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The Apologetics of Incarnational Living

Mick Turner

Any thoughtful, observant Christian should be aware by now that the Western church is in crisis. Don’t be deceived by the growth of the so-called “mega-churches” and the various and sundry “evangelistic explosions” that we see taking place. The fact is, people are leaving the faith in droves and fewer new faces are coming through the doors. Moreover, these dwindling numbers, along with our culture’s increasing negative view of Christianity, have relegated the church to a position of peripheral social influence.

Once the bedrock upon which our culture’s value system was built, the church is now little more than marginal voice in the constantly shifting tides of post-modern America. Identified by most Americans as joined at the hip with Right-Wing Conservatism, the church is viewed with increasing disdain and animosity. Traditional attempts at evangelism and apologetics only seem to make the situation worse. Evangelism is seen as an attempt by elitist Christians to ram their faith down people’s throats and apologetics is viewed as an archaic attempt to make the unreasonable make sense.

If the church is to survive, drastic changes must take place. It should be obvious by now that the old ways of “doing church,” especially evangelism, is doomed to failure.

Personally, I have come to believe that the most effective form of Christianity involves being faithful to our calling to incarnate Christ to a hurting world. This is the essence of what is often called “Kingdom living.” It is a lifestyle which, if carried out with compassion and commitment, will in and of itself draw people to the faith. It involves a simple paradigm: find a pressing social need and address it.

Put simply, it means giving flesh to grace. This is what Christ did and we are called to no less.

When people of faith express the love of God through acts of service and kindness, people take notice. These simple acts of grace accomplish far more than reasoned arguments, stadium rallies, popular seminars, and best-selling books. These simple acts of grace, especially given the church’s increasingly negative image in our culture, are the most effective forms of evangelistic activity we can engage in. It was not so different in the early church, which can serve as a model for what we should be doing.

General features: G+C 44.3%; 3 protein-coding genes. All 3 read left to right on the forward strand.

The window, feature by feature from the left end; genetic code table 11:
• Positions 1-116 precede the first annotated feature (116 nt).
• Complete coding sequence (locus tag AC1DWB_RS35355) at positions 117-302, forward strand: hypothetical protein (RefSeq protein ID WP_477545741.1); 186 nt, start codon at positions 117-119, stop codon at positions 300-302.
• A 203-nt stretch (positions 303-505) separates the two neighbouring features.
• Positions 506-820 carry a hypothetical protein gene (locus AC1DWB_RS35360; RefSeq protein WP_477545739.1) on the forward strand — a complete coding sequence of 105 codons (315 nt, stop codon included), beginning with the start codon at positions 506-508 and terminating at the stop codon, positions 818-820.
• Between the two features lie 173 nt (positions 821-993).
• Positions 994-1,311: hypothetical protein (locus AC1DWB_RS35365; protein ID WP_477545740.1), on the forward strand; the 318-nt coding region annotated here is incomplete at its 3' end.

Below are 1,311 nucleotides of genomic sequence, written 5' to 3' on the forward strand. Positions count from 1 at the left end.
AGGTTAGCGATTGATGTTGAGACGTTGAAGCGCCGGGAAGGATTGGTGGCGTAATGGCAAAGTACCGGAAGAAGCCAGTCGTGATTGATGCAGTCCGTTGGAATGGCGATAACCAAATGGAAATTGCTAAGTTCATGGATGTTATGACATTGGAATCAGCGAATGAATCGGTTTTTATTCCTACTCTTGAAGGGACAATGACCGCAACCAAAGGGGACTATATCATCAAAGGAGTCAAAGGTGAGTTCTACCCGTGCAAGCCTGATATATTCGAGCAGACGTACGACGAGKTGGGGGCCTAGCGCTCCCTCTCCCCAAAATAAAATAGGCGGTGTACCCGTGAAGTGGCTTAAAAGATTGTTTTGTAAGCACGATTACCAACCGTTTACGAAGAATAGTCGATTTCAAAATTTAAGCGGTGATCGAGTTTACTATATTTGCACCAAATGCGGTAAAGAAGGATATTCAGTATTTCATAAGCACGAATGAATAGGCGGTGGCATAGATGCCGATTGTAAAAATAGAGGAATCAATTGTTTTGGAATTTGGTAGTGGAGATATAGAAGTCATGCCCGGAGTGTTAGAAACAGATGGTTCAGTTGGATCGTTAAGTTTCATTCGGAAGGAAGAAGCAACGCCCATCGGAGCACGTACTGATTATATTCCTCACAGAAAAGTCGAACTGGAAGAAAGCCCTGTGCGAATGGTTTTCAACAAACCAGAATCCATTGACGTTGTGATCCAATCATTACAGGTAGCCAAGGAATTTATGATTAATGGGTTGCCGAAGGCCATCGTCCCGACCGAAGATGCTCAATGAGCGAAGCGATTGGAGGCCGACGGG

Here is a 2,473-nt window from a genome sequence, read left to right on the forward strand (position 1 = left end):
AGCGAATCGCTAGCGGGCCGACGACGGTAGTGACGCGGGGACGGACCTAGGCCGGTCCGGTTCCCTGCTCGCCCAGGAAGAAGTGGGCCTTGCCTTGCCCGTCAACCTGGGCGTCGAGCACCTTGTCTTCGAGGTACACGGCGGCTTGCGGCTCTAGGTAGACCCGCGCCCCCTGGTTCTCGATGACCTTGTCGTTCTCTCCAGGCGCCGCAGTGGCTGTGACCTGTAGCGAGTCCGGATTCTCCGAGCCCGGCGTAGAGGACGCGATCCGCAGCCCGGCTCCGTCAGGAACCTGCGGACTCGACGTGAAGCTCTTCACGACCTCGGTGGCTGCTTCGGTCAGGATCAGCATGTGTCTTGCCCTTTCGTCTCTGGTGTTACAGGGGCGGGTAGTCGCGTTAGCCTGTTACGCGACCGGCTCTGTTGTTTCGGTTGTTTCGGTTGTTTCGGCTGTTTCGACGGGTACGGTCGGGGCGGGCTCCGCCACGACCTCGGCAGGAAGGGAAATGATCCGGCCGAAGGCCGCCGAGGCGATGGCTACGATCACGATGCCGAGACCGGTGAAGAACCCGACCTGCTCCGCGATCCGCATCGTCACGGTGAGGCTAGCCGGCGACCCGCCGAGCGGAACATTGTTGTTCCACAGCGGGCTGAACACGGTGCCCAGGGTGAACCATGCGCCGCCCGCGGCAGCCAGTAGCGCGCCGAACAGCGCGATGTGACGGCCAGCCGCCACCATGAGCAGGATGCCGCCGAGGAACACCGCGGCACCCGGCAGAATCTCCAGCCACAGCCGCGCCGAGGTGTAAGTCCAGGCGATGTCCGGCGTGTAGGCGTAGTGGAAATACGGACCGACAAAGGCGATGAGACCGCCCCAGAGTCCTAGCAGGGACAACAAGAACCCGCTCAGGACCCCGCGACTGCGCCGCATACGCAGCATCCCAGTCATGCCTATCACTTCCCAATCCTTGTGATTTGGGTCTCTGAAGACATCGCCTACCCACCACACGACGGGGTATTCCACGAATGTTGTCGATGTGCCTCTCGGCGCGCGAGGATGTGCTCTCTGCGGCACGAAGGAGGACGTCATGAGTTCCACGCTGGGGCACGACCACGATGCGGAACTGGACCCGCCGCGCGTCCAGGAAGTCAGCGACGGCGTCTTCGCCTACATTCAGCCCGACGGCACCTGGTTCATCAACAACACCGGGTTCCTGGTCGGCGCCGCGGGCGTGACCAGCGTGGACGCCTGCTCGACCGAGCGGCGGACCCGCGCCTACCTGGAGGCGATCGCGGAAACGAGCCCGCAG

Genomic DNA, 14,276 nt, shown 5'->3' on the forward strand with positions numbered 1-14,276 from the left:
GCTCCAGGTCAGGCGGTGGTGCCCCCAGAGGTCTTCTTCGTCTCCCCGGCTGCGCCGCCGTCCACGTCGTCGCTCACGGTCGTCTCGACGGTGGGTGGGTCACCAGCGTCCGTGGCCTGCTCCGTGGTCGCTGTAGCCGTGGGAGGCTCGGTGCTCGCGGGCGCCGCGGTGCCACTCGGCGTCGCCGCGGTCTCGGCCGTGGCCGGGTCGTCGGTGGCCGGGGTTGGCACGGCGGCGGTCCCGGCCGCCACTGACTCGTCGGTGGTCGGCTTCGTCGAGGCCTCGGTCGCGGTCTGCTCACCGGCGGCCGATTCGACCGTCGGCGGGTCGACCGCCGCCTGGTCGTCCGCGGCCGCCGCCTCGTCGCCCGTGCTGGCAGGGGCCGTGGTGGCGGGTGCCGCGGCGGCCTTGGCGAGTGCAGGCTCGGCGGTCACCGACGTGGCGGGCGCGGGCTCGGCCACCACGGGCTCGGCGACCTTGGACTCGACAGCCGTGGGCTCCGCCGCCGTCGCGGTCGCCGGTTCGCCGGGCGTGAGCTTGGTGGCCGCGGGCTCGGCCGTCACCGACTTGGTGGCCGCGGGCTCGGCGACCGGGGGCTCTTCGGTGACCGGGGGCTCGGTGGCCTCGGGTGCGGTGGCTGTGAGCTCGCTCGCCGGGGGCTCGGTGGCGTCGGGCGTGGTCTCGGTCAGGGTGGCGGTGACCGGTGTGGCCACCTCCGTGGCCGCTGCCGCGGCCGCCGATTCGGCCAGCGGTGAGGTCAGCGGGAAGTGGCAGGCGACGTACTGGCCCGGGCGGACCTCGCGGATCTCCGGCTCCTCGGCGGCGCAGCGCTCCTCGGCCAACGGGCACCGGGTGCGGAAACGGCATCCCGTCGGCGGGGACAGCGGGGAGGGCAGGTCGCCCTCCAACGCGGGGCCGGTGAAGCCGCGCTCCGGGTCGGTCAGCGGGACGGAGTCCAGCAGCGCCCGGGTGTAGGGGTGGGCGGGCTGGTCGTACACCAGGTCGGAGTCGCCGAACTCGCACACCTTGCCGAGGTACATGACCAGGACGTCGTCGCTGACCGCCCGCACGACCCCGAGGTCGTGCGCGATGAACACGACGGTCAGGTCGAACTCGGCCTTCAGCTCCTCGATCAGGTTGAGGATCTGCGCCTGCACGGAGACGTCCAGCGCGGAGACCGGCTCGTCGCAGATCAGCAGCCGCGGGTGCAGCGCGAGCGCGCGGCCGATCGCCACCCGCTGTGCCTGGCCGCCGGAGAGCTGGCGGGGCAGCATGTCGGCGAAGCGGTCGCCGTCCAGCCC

In the middle of the Third Century a terrible plague devastated the Mediterranean world, dealing death to large swaths of the population. Many of those stricken with the disease were sent out of the cities, destined to die agonizing deaths alone and terrified. The Christian faithful, however, responded in a much different fashion. Dionysius, the bishop of Alexandria, describes the acts of grace this way:

Most of our brother Christians showed unbounded love and loyalty, never sparing themselves and thinking only of one another. Heedless of danger, they took charge of the sick, attending to their every need and ministering to them in Christ, and with them departed this life serenely happy; for they were infected by others with the disease, drawing on themselves the sickness of their neighbors and cheerfully accepting t heir pains. Many, in nursing and curing others, transferred their death to themselves and died in their stead.

Many people were drawn to the fledgling church by the acts of service and sacrifice that so typified the early Christians. I am of the belief that it is here that the modern church can find its methodology of renewal. Crafting theological arguments is not the answer in today’s post-modern culture; nor is allying the church with a political party or ideology. Withdrawing into our own “Christian culture” is equally misguided. Instead, we need to immerse ourselves into the hurts of this world and find creative ways to bring God’s healing light to those hurts. Anything else misses the point.

Paul stressed that in order to be effective witnesses for the gospel, we must become “living epistles.” We must become open letters that anyone can read and by reading, come to a deeper understanding of just who this radical Galilean was and is. It is a high calling, indeed and not one to be taken lightly. If we take Jesus’ words about the final judgment as recorded in the 26th Chapter of Matthew as true, then it should be obvious to even the most dense among us that the litmus test for defining a Christian is not belief in Christ, but in embodying Christ.

Michael Frost, in his excellent book Exiles, points out that this incarnational living is incumbent upon all who would claim Jesus as Master and Teacher:

Practicing the presence of Christ means being a living example of the life of Jesus. This raises the stakes enormously. It means that our lives need to become increasingly aligned with the example of Jesus. It doesn’t require sinless obedience – as if that’s possible anyway. It means, though, increasingly becoming people of justice, kindness, mercy, strength, hope, grace, generosity, and hospitality.